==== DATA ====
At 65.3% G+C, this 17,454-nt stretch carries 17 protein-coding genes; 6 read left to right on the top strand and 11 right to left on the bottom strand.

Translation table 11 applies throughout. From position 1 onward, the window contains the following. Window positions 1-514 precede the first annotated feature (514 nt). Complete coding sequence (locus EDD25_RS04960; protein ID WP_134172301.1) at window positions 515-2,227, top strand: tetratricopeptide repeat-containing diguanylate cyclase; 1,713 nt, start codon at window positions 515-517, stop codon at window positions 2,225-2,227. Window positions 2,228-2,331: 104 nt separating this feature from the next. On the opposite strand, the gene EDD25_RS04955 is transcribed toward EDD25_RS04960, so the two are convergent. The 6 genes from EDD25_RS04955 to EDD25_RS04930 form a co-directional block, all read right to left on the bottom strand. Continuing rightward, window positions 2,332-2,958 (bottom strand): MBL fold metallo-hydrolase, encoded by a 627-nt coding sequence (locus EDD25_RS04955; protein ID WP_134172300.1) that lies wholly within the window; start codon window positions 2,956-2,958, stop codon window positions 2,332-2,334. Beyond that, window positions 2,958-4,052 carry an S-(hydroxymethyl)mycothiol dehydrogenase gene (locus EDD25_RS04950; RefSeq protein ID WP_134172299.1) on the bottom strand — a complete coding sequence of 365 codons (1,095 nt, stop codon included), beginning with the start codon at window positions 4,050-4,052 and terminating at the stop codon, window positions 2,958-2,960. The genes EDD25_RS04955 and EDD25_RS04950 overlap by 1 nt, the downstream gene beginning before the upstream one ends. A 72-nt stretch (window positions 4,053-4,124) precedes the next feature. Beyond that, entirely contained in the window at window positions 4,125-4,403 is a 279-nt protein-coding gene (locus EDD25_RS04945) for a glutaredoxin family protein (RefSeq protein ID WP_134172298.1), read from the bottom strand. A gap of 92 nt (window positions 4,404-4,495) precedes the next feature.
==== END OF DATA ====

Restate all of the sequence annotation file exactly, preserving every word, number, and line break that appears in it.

At 65.3% G+C, this 17,454-nt stretch carries 17 protein-coding genes; 6 read left to right on the top strand and 11 right to left on the bottom strand.

Translation table 11 applies throughout. From position 1 onward, the window contains the following. Window positions 1-514 precede the first annotated feature (514 nt). Complete coding sequence (locus EDD25_RS04960; protein ID WP_134172301.1) at window positions 515-2,227, top strand: tetratricopeptide repeat-containing diguanylate cyclase; 1,713 nt, start codon at window positions 515-517, stop codon at window positions 2,225-2,227. Window positions 2,228-2,331: 104 nt separating this feature from the next. On the opposite strand, the gene EDD25_RS04955 is transcribed toward EDD25_RS04960, so the two are convergent. The 6 genes from EDD25_RS04955 to EDD25_RS04930 form a co-directional block, all read right to left on the bottom strand. Continuing rightward, window positions 2,332-2,958 (bottom strand): MBL fold metallo-hydrolase, encoded by a 627-nt coding sequence (locus EDD25_RS04955; protein ID WP_134172300.1) that lies wholly within the window; start codon window positions 2,956-2,958, stop codon window positions 2,332-2,334. Beyond that, window positions 2,958-4,052 carry an S-(hydroxymethyl)mycothiol dehydrogenase gene (locus EDD25_RS04950; RefSeq protein ID WP_134172299.1) on the bottom strand — a complete coding sequence of 365 codons (1,095 nt, stop codon included), beginning with the start codon at window positions 4,050-4,052 and terminating at the stop codon, window positions 2,958-2,960. The genes EDD25_RS04955 and EDD25_RS04950 overlap by 1 nt, the downstream gene beginning before the upstream one ends. A 72-nt stretch (window positions 4,053-4,124) precedes the next feature. Beyond that, entirely contained in the window at window positions 4,125-4,403 is a 279-nt protein-coding gene (locus EDD25_RS04945) for a glutaredoxin family protein (RefSeq protein ID WP_134172298.1), read from the bottom strand. A gap of 92 nt (window positions 4,404-4,495) precedes the next feature.